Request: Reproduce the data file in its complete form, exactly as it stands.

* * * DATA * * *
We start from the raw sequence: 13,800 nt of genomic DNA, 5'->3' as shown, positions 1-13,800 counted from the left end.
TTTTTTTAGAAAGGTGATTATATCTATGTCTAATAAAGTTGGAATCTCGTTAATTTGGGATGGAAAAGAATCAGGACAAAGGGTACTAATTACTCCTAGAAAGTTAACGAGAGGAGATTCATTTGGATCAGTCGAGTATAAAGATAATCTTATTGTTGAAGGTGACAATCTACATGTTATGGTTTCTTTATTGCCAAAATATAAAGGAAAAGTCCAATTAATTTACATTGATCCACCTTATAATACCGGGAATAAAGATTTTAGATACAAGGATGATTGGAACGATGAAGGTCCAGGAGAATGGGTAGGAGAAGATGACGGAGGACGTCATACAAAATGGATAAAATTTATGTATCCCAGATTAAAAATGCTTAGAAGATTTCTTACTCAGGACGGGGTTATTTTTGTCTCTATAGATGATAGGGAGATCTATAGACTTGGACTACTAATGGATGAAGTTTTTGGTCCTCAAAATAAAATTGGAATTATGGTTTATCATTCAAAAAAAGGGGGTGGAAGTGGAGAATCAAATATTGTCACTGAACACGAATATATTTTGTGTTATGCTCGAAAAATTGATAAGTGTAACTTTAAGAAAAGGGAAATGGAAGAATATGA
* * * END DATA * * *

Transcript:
We start from the raw sequence: 13,800 nt of genomic DNA, 5'->3' as shown, positions 1-13,800 counted from the left end.
TTTTTTTAGAAAGGTGATTATATCTATGTCTAATAAAGTTGGAATCTCGTTAATTTGGGATGGAAAAGAATCAGGACAAAGGGTACTAATTACTCCTAGAAAGTTAACGAGAGGAGATTCATTTGGATCAGTCGAGTATAAAGATAATCTTATTGTTGAAGGTGACAATCTACATGTTATGGTTTCTTTATTGCCAAAATATAAAGGAAAAGTCCAATTAATTTACATTGATCCACCTTATAATACCGGGAATAAAGATTTTAGATACAAGGATGATTGGAACGATGAAGGTCCAGGAGAATGGGTAGGAGAAGATGACGGAGGACGTCATACAAAATGGATAAAATTTATGTATCCCAGATTAAAAATGCTTAGAAGATTTCTTACTCAGGACGGGGTTATTTTTGTCTCTATAGATGATAGGGAGATCTATAGACTTGGACTACTAATGGATGAAGTTTTTGGTCCTCAAAATAAAATTGGAATTATGGTTTATCATTCAAAAAAAGGGGGTGGAAGTGGAGAATCAAATATTGTCACTGAACACGAATATATTTTGTGTTATGCTCGAAAAATTGATAAGTGTAACTTTAAGAAAAGGGAAATGGAAGAATATGA